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Innovative Economies Key to Faster Recovery in Post-Crisis Europe and Central Asia

May 5, 2010

BERLIN, May 5, 2010 – Economies that promote diversification to withstand commodity shocks, stimulate private sector innovation, encourage commercialization of public R&D, and strengthen workers' skills will be critical to faster recovery for Europe and Central Asia in a post-crisis world, according to the World Bank at its Knowledge Economy Forum (KEF), held May 5-7 in Berlin.

The Berlin Forum is the ninth annual Knowledge Economy Forum organized by the World Bank, this year in partnership with the Fraunhofer Center for Central and Eastern Europe, to support European and Central Asian countries in their transition to becoming increasingly knowledge-based.

"Europe and Central Asia has been the Region hardest hit by the financial crisis, and is projected to be the slowest to recover", said Philippe Le Houérou, Vice President for the World Bank's Europe and Central Asia Region.“In many ways, the pre-crisis boom years masked a deterioration in competitiveness in many countries in the Europe and Central Asia Region. Significant capital flows, high commodity prices, and strong growth in export markets in the pre-crisis period masked the fact that countries were not tackling bottlenecks to growth.”

According to Le Houérou,“Innovation is more important now than ever before — for promoting diversified economies based on commercialization of R&D and innovation, and expanding the skills of its workers. There is a renewed sense of urgency emerging within the Region in defining a new growth path a growth path fueled by innovation — in a world that will be both more competitive and more constrained.”

Commercial R&D — the missing link

The Forum examines how spending in Europe and Central Asia on applied research and development (R&D) that has high commercial potential is low, especially by the private sector, when compared with the world's most developed countries. There is also a mismatch between the research being undertaken in the public sector and private sector needs.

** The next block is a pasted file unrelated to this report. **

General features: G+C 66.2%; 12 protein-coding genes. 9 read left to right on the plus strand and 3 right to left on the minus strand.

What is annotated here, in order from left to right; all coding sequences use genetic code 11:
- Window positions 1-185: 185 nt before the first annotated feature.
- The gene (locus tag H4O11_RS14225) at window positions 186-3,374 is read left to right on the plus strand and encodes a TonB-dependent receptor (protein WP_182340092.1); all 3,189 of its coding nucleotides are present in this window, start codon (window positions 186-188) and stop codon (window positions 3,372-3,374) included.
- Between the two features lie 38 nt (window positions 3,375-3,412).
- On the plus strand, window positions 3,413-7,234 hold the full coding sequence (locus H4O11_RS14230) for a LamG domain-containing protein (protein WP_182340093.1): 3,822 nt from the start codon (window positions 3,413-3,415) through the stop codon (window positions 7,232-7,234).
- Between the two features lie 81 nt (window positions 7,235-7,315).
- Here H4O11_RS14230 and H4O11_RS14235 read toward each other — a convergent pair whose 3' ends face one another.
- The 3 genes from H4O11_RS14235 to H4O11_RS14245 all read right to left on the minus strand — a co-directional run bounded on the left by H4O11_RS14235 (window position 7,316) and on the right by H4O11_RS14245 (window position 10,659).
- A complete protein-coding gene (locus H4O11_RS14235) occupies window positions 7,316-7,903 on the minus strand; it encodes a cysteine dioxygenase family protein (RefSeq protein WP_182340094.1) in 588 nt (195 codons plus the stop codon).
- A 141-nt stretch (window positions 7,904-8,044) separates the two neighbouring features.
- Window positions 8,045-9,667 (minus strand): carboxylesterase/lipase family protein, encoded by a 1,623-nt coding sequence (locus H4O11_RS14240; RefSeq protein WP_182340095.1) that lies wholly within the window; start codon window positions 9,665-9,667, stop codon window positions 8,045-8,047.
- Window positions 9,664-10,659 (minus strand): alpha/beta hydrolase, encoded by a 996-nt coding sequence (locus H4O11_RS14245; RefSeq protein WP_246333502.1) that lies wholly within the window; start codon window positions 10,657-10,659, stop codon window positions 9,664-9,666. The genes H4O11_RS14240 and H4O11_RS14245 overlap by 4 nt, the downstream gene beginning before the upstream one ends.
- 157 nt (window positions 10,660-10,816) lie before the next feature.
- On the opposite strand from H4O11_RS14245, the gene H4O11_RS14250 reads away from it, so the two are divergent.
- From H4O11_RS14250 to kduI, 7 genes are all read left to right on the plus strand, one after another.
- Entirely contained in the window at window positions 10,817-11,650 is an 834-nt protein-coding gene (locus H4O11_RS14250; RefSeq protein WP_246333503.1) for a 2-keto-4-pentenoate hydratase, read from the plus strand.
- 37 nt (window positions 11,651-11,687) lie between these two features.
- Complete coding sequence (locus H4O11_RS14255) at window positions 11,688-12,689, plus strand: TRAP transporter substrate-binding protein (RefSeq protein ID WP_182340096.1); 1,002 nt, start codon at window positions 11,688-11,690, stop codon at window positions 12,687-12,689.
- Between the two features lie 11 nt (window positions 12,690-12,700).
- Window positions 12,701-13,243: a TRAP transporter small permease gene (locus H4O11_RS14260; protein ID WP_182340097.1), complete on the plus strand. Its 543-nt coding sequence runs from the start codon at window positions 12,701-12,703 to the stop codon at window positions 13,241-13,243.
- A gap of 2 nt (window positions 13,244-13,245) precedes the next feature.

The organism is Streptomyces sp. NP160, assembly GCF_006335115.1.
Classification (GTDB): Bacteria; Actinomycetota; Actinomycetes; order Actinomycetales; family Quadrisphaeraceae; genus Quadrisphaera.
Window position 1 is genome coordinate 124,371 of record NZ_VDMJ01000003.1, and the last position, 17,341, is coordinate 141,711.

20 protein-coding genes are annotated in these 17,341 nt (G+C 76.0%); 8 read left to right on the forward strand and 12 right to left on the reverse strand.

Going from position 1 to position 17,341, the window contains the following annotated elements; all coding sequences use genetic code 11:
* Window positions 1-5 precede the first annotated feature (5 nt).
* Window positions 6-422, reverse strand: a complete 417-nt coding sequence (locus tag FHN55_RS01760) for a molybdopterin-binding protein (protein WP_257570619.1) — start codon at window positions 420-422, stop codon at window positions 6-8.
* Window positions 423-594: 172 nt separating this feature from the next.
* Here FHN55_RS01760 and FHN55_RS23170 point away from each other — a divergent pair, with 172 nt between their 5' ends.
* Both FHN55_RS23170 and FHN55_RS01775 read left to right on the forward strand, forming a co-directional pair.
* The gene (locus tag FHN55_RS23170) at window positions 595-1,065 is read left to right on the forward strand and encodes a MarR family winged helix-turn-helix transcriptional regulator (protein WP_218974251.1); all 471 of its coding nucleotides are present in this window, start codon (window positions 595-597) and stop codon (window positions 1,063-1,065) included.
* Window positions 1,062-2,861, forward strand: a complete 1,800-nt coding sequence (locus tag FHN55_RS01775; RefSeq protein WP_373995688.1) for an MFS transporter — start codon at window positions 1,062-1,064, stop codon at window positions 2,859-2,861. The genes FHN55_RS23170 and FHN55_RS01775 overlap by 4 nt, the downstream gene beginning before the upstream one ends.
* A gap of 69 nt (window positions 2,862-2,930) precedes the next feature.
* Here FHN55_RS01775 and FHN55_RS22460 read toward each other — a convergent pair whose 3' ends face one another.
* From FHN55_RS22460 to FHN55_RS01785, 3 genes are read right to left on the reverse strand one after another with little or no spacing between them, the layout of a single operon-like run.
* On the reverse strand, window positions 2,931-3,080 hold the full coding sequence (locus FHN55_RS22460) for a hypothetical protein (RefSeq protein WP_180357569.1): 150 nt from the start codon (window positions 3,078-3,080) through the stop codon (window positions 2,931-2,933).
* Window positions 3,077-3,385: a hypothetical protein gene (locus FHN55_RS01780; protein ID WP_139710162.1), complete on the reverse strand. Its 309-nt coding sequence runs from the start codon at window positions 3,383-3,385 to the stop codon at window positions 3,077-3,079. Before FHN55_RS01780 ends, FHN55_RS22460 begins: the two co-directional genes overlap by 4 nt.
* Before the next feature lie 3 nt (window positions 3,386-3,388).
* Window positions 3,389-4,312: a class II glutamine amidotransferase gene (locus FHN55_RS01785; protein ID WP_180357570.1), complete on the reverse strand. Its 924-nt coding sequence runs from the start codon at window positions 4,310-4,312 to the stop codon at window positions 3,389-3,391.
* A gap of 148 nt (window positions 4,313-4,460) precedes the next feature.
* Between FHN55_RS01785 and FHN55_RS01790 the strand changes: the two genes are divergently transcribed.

“Among the key factors driving self-sustained, long-term economic growth post-crisis.”, said Gerardo Corrochano, Director for Private and Financial Sectorfor the World Bank's Europe and Central Asia Region, “are reforms focusing on leveraging commercial innovation through scarce public funding. Translating public expenditures on research into high-quality economically productive commercial applications is a critical missing link in Europe and Central Asia countries.”

The average R&D-to-GDP ratio in the Region is 0.9 percent. Typically, the bulk of R&D spending in Europe and Central Asia — as much as two-thirds of the 0.9 percent of GDP — is financed by governments; only about one-third is financed by the private sector. By contrast, in most OECD countries with high rates of R&D expenditure, such as Japan, the United States, Sweden, Finland, Ireland, and our host Germany, the share of industry-related R&D spending ranges from 65 percent to 70 percent, whereas government spending amounts to only 20 to 30 percent.

“There is a substantial unexploited economic potential of R&D in public research institutions and universities in many countries, including the Eastern European and Central Asian countries,” stressed Thorsten Posselt, Director of the Fraunhofer Institute for Central and Eastern Europe (MOEZ). “To ensure future growth and economic prosperity, we need to focus on the improvement and acceleration of transforming R&D results into new products and services. Developing institutions, learning, and best practice analysis of cooperation between research institutions and private sector companies, as well as the development of new models of knowledge transfer and the application of these insights, are therefore key elements of economic growth and sustainable societal development.”